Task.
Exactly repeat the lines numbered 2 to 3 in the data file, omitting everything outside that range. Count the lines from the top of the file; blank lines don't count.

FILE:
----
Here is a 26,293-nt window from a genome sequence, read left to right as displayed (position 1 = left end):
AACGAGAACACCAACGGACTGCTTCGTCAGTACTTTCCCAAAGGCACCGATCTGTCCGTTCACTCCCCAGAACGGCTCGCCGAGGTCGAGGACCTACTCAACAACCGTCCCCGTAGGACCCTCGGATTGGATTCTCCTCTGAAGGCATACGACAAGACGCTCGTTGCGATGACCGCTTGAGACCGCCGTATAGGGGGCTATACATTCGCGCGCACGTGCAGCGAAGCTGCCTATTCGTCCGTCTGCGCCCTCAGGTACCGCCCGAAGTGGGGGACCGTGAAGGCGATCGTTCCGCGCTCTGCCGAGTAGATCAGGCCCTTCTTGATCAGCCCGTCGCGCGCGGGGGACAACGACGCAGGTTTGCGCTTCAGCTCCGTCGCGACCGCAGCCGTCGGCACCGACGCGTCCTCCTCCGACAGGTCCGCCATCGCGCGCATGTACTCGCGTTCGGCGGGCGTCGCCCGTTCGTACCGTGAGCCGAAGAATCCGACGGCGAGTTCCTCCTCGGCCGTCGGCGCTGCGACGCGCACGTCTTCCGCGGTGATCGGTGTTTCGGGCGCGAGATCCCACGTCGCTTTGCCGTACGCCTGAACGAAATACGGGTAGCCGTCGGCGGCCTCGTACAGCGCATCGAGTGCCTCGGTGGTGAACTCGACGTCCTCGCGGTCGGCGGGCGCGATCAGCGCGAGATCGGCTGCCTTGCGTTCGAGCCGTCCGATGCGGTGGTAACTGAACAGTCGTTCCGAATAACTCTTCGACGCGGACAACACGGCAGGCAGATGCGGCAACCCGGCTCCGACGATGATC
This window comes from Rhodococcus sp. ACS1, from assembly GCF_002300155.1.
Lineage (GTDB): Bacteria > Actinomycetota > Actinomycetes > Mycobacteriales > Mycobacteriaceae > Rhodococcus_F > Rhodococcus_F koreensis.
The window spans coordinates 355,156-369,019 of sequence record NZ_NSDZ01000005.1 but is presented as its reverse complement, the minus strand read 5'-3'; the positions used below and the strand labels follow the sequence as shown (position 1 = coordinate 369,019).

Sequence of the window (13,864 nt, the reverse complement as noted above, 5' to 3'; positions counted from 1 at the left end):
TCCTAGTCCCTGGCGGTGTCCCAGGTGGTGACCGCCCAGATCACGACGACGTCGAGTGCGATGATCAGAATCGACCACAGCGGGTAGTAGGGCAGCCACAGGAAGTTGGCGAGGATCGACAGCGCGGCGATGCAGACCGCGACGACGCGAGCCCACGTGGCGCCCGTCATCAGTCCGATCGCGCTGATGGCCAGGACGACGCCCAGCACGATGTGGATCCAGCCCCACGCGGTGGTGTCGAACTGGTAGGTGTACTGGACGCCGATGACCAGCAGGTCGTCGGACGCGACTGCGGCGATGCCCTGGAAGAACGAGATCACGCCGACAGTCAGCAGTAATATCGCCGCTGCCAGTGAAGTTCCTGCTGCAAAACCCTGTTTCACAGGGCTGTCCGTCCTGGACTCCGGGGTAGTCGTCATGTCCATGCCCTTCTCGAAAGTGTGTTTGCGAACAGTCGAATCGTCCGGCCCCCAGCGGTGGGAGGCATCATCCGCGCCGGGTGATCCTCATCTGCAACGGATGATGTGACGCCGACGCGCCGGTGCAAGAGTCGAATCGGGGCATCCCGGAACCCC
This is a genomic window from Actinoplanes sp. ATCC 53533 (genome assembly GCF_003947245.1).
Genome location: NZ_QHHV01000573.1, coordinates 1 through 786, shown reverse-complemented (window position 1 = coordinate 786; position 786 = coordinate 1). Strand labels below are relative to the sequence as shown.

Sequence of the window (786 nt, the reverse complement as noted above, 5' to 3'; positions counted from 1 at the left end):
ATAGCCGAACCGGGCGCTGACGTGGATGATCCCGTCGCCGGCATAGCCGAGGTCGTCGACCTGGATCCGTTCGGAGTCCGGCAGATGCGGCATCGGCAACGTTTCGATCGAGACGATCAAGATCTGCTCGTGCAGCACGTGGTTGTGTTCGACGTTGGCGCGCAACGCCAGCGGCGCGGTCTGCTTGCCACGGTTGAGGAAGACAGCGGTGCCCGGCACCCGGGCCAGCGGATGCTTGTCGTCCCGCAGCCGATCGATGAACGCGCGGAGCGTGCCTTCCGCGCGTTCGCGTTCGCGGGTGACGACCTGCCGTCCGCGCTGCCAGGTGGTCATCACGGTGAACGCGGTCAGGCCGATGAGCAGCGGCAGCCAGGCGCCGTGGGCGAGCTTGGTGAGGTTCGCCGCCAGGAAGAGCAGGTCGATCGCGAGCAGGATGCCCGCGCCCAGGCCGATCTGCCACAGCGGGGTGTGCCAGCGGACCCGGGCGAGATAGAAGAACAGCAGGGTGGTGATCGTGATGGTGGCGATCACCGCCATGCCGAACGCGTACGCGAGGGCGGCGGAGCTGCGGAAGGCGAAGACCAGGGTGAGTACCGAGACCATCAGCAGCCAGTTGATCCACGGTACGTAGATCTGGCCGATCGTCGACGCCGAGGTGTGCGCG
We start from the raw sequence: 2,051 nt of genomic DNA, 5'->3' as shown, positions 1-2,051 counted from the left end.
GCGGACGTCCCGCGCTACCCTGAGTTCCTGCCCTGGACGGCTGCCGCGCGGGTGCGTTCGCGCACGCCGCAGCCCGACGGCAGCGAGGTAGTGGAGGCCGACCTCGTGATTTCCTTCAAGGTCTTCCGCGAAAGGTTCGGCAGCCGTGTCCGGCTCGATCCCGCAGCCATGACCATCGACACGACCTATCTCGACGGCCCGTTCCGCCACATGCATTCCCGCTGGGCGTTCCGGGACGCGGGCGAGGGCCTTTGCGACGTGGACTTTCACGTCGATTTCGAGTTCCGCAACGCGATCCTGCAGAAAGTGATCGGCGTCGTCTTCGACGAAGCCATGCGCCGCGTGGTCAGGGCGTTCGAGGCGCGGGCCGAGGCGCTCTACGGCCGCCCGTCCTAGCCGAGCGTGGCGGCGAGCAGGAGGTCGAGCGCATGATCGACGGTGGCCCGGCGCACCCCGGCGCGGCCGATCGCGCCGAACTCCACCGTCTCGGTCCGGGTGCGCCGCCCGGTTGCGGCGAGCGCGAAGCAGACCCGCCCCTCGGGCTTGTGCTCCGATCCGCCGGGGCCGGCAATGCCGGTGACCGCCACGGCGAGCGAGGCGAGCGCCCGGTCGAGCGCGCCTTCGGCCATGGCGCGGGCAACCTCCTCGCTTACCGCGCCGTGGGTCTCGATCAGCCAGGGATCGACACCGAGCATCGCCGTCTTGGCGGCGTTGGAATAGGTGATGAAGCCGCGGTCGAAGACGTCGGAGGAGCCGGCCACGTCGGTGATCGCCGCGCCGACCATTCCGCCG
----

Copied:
AACGAGAACACCAACGGACTGCTTCGTCAGTACTTTCCCAAAGGCACCGATCTGTCCGTTCACTCCCCAGAACGGCTCGCCGAGGTCGAGGACCTACTCAACAACCGTCCCCGTAGGACCCTCGGATTGGATTCTCCTCTGAAGGCATACGACAAGACGCTCGTTGCGATGACCGCTTGAGACCGCCGTATAGGGGGCTATACATTCGCGCGCACGTGCAGCGAAGCTGCCTATTCGTCCGTCTGCGCCCTCAGGTACCGCCCGAAGTGGGGGACCGTGAAGGCGATCGTTCCGCGCTCTGCCGAGTAGATCAGGCCCTTCTTGATCAGCCCGTCGCGCGCGGGGGACAACGACGCAGGTTTGCGCTTCAGCTCCGTCGCGACCGCAGCCGTCGGCACCGACGCGTCCTCCTCCGACAGGTCCGCCATCGCGCGCATGTACTCGCGTTCGGCGGGCGTCGCCCGTTCGTACCGTGAGCCGAAGAATCCGACGGCGAGTTCCTCCTCGGCCGTCGGCGCTGCGACGCGCACGTCTTCCGCGGTGATCGGTGTTTCGGGCGCGAGATCCCACGTCGCTTTGCCGTACGCCTGAACGAAATACGGGTAGCCGTCGGCGGCCTCGTACAGCGCATCGAGTGCCTCGGTGGTGAACTCGACGTCCTCGCGGTCGGCGGGCGCGATCAGCGCGAGATCGGCTGCCTTGCGTTCGAGCCGTCCGATGCGGTGGTAACTGAACAGTCGTTCCGAATAACTCTTCGACGCGGACAACACGGCAGGCAGATGCGGCAACCCGGCTCCGACGATGATC
This window comes from Rhodococcus sp. ACS1, from assembly GCF_002300155.1.